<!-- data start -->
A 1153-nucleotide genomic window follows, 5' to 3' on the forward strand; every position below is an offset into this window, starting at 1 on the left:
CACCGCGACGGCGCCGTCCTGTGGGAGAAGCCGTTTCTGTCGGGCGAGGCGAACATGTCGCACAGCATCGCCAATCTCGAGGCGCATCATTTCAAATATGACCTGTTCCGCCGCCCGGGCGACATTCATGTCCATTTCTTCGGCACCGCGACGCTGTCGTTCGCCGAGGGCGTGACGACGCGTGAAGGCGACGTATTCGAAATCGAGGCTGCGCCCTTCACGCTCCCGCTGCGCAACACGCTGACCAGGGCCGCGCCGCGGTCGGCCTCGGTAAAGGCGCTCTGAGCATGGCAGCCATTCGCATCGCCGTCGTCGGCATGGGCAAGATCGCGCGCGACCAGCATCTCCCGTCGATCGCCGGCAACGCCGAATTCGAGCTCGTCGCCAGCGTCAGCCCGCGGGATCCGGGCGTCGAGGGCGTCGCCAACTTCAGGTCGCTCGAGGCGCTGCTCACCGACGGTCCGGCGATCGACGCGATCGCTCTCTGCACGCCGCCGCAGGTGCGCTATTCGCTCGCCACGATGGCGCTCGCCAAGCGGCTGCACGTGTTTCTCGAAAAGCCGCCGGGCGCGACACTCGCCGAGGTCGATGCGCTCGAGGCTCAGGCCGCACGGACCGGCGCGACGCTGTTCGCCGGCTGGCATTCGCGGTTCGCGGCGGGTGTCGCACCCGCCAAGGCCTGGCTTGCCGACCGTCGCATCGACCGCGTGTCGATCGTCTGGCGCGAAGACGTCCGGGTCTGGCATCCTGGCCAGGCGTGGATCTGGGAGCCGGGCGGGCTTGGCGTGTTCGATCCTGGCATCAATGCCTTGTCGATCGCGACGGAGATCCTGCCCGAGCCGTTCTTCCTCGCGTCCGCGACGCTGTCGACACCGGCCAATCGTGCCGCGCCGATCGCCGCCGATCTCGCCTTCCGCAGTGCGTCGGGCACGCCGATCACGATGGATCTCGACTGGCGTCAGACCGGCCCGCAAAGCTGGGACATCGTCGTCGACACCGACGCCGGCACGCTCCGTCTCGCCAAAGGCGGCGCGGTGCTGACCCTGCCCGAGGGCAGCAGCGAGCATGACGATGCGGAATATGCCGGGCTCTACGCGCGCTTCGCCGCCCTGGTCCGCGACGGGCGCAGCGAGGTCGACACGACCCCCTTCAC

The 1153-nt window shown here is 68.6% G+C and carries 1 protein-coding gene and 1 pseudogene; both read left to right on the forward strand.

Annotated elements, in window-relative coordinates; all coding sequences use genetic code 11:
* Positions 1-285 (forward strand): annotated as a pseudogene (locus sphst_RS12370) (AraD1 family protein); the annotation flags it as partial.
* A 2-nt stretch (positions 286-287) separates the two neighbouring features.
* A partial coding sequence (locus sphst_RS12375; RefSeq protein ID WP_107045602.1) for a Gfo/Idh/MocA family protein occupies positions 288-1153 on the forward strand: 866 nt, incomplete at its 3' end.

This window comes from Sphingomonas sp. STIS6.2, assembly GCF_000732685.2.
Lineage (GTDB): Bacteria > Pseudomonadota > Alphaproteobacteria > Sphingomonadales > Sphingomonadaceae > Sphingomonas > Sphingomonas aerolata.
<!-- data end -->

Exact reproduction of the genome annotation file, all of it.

A 1153-nucleotide genomic window follows, 5' to 3' on the forward strand; every position below is an offset into this window, starting at 1 on the left:
CACCGCGACGGCGCCGTCCTGTGGGAGAAGCCGTTTCTGTCGGGCGAGGCGAACATGTCGCACAGCATCGCCAATCTCGAGGCGCATCATTTCAAATATGACCTGTTCCGCCGCCCGGGCGACATTCATGTCCATTTCTTCGGCACCGCGACGCTGTCGTTCGCCGAGGGCGTGACGACGCGTGAAGGCGACGTATTCGAAATCGAGGCTGCGCCCTTCACGCTCCCGCTGCGCAACACGCTGACCAGGGCCGCGCCGCGGTCGGCCTCGGTAAAGGCGCTCTGAGCATGGCAGCCATTCGCATCGCCGTCGTCGGCATGGGCAAGATCGCGCGCGACCAGCATCTCCCGTCGATCGCCGGCAACGCCGAATTCGAGCTCGTCGCCAGCGTCAGCCCGCGGGATCCGGGCGTCGAGGGCGTCGCCAACTTCAGGTCGCTCGAGGCGCTGCTCACCGACGGTCCGGCGATCGACGCGATCGCTCTCTGCACGCCGCCGCAGGTGCGCTATTCGCTCGCCACGATGGCGCTCGCCAAGCGGCTGCACGTGTTTCTCGAAAAGCCGCCGGGCGCGACACTCGCCGAGGTCGATGCGCTCGAGGCTCAGGCCGCACGGACCGGCGCGACGCTGTTCGCCGGCTGGCATTCGCGGTTCGCGGCGGGTGTCGCACCCGCCAAGGCCTGGCTTGCCGACCGTCGCATCGACCGCGTGTCGATCGTCTGGCGCGAAGACGTCCGGGTCTGGCATCCTGGCCAGGCGTGGATCTGGGAGCCGGGCGGGCTTGGCGTGTTCGATCCTGGCATCAATGCCTTGTCGATCGCGACGGAGATCCTGCCCGAGCCGTTCTTCCTCGCGTCCGCGACGCTGTCGACACCGGCCAATCGTGCCGCGCCGATCGCCGCCGATCTCGCCTTCCGCAGTGCGTCGGGCACGCCGATCACGATGGATCTCGACTGGCGTCAGACCGGCCCGCAAAGCTGGGACATCGTCGTCGACACCGACGCCGGCACGCTCCGTCTCGCCAAAGGCGGCGCGGTGCTGACCCTGCCCGAGGGCAGCAGCGAGCATGACGATGCGGAATATGCCGGGCTCTACGCGCGCTTCGCCGCCCTGGTCCGCGACGGGCGCAGCGAGGTCGACACGACCCCCTTCAC

The 1153-nt window shown here is 68.6% G+C and carries 1 protein-coding gene and 1 pseudogene; both read left to right on the forward strand.

Annotated elements, in window-relative coordinates; all coding sequences use genetic code 11:
* Positions 1-285 (forward strand): annotated as a pseudogene (locus sphst_RS12370) (AraD1 family protein); the annotation flags it as partial.
* A 2-nt stretch (positions 286-287) separates the two neighbouring features.
* A partial coding sequence (locus sphst_RS12375; RefSeq protein ID WP_107045602.1) for a Gfo/Idh/MocA family protein occupies positions 288-1153 on the forward strand: 866 nt, incomplete at its 3' end.

This window comes from Sphingomonas sp. STIS6.2, assembly GCF_000732685.2.
Lineage (GTDB): Bacteria > Pseudomonadota > Alphaproteobacteria > Sphingomonadales > Sphingomonadaceae > Sphingomonas > Sphingomonas aerolata.